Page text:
Argumentation using: Aristotle’s Three Rhetorical Appeals: Logos, Pathos, and Ethos

Download and review TWM’s Worksheet for the Aristotelian Modes of Persuasion in Cowspiracy: Appeals to Logos, Pathos, and Ethos. Modify the worksheet to meet the needs of your students. Before the movie is shown, review the worksheet with the class. TWM recommends going over the worksheet with students before starting the movie and allowing students two five-minute breaks during the film and one at the end of the movie to make notes for their responses.

After students have seen the movie, the questions on the worksheet can be used as the basis for class discussion, or it can be assigned to students as an in-class writing assignment or as homework.


Motivated Blindness and the Bias Toward Normalcy

The concepts in the handout will serve students throughout their lives. For a version of the handout in word processing format suitable for printing click here.

Play for the class the fabulous TED Talk by Margaret Heffernan: The dangers of “willful blindness”. This is 14:39 minutes.


Motivated Blindness and the Normalcy Bias: A Brief Introduction

“Motivated blindness” refers to the human tendency to overlook information that works against what people want to believe, either because the belief is in their self-interest or simply because they have held the belief a long time and they are emotionally invested in retaining it. The human mind is programmed to selectively see evidence supporting the conclusions it would like to reach, while it tends to ignore or discount evidence that goes against its preferences.

“Motivated Blindness” consists not only of ignoring our own negligent or wrongful conduct, but it also includes overlooking questionable behavior in others when it is not in our best interest to raise questions. Examples include the following:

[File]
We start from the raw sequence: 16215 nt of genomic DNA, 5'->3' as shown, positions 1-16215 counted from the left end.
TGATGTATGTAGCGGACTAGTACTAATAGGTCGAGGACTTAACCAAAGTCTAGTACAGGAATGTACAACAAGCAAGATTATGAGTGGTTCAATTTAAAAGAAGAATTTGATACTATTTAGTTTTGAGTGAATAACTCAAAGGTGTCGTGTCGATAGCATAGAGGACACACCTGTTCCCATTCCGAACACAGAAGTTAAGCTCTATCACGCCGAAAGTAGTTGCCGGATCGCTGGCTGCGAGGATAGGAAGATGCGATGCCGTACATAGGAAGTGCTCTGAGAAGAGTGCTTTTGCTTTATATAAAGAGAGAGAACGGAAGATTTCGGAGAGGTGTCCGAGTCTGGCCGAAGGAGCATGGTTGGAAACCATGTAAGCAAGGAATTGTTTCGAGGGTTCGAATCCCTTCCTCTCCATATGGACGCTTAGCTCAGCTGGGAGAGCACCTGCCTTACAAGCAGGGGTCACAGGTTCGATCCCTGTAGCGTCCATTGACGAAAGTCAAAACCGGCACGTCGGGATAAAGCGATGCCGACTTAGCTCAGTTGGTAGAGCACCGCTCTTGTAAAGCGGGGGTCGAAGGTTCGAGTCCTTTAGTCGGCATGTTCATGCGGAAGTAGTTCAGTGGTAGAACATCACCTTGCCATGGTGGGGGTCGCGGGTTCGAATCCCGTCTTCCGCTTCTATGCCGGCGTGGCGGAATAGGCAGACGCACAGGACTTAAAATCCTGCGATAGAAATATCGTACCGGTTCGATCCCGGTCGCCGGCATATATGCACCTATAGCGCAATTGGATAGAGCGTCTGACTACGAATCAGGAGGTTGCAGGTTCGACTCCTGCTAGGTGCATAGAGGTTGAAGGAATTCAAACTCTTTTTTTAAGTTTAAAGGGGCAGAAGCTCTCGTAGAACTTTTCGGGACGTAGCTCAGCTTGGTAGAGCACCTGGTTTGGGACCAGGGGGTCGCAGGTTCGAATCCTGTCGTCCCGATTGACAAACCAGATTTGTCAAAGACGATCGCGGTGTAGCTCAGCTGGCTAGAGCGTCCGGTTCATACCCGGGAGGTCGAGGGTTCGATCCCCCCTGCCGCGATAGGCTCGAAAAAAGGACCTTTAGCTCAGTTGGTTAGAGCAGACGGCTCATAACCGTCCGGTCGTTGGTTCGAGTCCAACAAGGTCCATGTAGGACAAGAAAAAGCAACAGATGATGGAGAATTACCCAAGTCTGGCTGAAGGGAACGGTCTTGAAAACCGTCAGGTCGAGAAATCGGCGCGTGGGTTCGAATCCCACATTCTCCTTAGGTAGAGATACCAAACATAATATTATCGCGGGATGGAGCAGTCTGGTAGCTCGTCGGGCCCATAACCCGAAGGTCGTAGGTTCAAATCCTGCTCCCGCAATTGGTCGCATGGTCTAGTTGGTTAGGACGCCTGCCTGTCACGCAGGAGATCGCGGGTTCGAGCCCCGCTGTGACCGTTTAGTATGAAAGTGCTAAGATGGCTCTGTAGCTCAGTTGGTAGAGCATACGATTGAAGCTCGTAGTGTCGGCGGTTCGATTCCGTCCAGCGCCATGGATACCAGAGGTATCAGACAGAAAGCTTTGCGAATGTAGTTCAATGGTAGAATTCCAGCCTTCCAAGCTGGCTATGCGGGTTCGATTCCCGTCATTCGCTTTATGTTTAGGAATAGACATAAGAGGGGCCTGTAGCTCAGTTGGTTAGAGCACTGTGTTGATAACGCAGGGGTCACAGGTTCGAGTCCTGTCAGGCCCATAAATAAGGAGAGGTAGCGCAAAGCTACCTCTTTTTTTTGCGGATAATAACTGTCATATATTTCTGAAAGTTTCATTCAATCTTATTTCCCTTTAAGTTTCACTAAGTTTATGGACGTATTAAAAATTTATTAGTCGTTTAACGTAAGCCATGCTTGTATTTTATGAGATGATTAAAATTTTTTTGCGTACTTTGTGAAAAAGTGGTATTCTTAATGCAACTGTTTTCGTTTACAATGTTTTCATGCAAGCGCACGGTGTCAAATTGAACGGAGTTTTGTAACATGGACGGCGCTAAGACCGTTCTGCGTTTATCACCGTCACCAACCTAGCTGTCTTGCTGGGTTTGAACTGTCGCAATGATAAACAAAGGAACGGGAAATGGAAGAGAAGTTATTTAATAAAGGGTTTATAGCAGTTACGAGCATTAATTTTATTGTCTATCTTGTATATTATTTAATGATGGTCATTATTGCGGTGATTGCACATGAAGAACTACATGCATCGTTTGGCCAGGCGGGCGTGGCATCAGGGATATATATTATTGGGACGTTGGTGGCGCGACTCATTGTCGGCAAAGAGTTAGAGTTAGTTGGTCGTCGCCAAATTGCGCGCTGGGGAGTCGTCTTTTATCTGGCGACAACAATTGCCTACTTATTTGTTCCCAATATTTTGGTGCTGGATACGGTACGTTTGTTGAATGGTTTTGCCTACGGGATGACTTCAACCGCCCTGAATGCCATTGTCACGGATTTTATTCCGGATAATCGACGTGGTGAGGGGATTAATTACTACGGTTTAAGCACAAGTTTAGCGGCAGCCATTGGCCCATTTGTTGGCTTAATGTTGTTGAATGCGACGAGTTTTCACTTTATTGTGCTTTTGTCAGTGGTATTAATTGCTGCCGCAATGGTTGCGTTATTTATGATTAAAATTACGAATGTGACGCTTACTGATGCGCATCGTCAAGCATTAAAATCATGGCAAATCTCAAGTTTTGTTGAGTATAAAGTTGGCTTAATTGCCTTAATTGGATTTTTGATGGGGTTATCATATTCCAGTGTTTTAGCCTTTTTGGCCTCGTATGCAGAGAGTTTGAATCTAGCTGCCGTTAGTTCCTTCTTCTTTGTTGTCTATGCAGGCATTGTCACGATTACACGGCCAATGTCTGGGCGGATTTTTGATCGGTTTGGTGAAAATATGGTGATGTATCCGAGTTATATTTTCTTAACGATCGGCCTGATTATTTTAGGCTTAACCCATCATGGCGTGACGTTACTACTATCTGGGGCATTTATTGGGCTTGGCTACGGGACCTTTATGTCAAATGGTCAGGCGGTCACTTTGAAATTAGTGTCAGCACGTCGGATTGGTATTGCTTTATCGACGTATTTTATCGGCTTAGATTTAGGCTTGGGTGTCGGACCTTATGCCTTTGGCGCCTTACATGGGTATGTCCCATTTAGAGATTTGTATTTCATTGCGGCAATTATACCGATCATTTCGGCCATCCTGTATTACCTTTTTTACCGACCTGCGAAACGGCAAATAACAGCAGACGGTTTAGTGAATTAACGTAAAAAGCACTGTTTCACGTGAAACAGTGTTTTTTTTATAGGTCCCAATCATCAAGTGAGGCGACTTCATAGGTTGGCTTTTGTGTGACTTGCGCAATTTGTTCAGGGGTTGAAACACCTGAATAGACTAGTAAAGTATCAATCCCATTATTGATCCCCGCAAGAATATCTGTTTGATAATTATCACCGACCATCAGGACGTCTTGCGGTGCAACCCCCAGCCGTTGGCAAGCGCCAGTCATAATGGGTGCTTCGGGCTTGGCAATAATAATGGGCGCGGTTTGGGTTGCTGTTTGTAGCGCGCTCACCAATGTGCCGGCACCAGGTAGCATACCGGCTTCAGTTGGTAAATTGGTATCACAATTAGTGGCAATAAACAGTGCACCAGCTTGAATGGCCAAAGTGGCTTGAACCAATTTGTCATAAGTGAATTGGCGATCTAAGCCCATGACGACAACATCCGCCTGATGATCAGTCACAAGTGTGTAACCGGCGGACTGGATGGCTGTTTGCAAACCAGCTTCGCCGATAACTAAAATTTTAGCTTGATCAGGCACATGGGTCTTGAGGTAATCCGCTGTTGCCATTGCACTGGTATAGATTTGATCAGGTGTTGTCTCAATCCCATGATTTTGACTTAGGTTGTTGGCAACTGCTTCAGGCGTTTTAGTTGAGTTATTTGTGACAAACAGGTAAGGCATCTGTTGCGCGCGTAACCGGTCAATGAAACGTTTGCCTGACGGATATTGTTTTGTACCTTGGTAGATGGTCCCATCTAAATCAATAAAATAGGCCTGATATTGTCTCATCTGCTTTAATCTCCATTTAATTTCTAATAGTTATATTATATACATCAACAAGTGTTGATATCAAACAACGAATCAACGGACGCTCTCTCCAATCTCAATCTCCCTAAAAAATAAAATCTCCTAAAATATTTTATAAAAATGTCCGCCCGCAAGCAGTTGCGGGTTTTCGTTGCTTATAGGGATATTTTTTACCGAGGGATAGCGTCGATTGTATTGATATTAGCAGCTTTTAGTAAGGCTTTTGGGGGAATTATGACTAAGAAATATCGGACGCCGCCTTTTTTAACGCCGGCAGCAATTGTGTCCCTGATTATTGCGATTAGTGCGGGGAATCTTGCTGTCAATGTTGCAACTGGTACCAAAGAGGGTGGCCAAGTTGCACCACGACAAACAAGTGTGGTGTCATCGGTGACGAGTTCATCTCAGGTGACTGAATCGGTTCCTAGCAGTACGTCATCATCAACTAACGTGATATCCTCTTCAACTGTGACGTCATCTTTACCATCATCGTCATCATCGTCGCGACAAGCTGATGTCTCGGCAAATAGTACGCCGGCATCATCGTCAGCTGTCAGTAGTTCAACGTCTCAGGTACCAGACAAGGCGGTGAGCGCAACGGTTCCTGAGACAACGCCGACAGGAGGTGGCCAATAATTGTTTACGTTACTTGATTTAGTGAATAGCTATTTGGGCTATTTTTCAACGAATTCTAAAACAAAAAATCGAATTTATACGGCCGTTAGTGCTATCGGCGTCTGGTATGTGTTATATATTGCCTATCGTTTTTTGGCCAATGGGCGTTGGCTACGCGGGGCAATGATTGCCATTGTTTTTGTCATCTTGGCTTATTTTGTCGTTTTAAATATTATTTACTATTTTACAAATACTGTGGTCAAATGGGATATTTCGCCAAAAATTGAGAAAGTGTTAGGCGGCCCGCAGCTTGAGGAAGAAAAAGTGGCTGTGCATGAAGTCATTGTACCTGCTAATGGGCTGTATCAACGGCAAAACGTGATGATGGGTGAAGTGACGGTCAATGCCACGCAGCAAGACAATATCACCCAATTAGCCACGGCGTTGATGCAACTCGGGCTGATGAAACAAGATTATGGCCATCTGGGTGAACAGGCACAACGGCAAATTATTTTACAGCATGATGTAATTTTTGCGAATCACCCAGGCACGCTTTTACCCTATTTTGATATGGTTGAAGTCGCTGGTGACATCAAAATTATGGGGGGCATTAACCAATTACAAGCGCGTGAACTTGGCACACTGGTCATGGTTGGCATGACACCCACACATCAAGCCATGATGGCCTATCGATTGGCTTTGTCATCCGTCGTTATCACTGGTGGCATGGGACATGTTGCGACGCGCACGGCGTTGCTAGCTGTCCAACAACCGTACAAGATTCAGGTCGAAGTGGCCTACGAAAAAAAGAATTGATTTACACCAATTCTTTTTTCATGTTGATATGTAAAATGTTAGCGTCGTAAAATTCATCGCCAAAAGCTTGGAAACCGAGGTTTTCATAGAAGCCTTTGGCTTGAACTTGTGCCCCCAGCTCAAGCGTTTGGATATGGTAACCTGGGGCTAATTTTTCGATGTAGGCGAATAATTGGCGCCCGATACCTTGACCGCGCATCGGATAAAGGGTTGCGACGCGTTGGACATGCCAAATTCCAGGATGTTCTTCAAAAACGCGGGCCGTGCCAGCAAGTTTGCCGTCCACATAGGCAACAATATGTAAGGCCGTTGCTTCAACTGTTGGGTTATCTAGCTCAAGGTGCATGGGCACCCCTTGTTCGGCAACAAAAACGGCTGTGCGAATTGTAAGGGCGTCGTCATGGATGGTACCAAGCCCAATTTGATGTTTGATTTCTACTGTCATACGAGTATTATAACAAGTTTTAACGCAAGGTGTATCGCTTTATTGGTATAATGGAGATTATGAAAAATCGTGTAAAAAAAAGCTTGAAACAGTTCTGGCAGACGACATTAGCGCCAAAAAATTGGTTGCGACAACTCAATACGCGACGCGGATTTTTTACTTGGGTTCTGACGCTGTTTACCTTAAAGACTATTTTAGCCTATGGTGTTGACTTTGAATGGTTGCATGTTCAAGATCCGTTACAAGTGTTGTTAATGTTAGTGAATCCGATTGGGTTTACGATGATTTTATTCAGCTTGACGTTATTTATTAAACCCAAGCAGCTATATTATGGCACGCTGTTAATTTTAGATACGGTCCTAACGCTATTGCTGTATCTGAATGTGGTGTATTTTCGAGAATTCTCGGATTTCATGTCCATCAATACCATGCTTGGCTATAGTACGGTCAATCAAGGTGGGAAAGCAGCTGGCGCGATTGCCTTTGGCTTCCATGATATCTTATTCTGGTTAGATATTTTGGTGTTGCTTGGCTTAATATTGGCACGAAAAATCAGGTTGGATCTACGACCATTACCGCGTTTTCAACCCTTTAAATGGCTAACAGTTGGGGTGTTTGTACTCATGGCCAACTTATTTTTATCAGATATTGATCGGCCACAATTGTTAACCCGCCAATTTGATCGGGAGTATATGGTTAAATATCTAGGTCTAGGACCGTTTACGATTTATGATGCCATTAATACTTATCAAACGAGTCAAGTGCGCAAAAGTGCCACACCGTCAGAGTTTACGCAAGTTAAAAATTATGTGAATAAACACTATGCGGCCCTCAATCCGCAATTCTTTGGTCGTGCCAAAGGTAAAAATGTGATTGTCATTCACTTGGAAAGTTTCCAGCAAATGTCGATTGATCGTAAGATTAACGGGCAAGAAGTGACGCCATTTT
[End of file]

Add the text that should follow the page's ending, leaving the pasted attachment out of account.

• Bernard Madoff, a respected stockbroker, ran a Ponzi scheme that looted $18 billion dollars from investors. In a Ponzi scheme, a broker takes money from investors and reports exceptional profits. In fact, the profits are completely or partially fictional. The operator of the Ponzi scheme uses money from new investors (attracted by the high rate of return) to pay “profits” to current investors. Eventually, the scheme collapses when the investors try to withdraw the money they have invested. That money, however, is no longer available, having been paid out as fake profits. For more than two decades, in good times and bad, Madoff reported consistently high earnings that were too good to be true. However, very few of Madoff’s investors wanted to see this. They left their money with him — and gave him more of their savings. One day it all collapsed. The investors lost their money and Madoff ended up in prison for the rest of his life.
  • Engineers and executives at General Motors ignored ignition defect problems for years even though some people died as a result of the defects, and many more were injured. The engineers and executives didn’t want to see that there was a problem.
  • People find it hard to believe that their group or their nation has committed mistakes or has done something wrong. For example, workers in a well-known charity did not see that their leaders, who had lavish offices and expensive cars, were misusing donations made to the charity. Slaveholders in the American South did not see that it was unethical to hold people in bondage and take the fruits of their labor. In fact, the Southerners went further and fervently believed that slavery was sanctioned by God. History is rife with examples of nation-states engaging in actions that in hindsight are obviously wrong or even criminal yet at the time the actions were taken most people in those countries thought the actions were fully justified. Look at the period of the Second World War: Germans believed their invasions of various countries were justified; the Japanese also believed their aggression against their neighbors was justified; the Germans believed that that Holocaust was good public policy; the U.S. interned American citizens of Japanese descent who had never done anything treasonous. Most people in these countries thought the actions were justified, but they weren’t.

The “bias toward normalcy” is a form of motivated blindness that occurs when the motivation is the desire to avoid disrupting one’s normal way of living. It is, for example, the tendency of people to ignore signs that there is an impending disaster. People often underestimate the probability or extent of an expected disruption in their lives. Another way to describe the bias toward normalcy is that when people find themselves in unsettling circumstance, some have a tendency to shut down and pretend that everything will continue as it has in the past. People subject to the normalcy bias assume that everything will be much the same today as it was yesterday, despite clear signs to the contrary.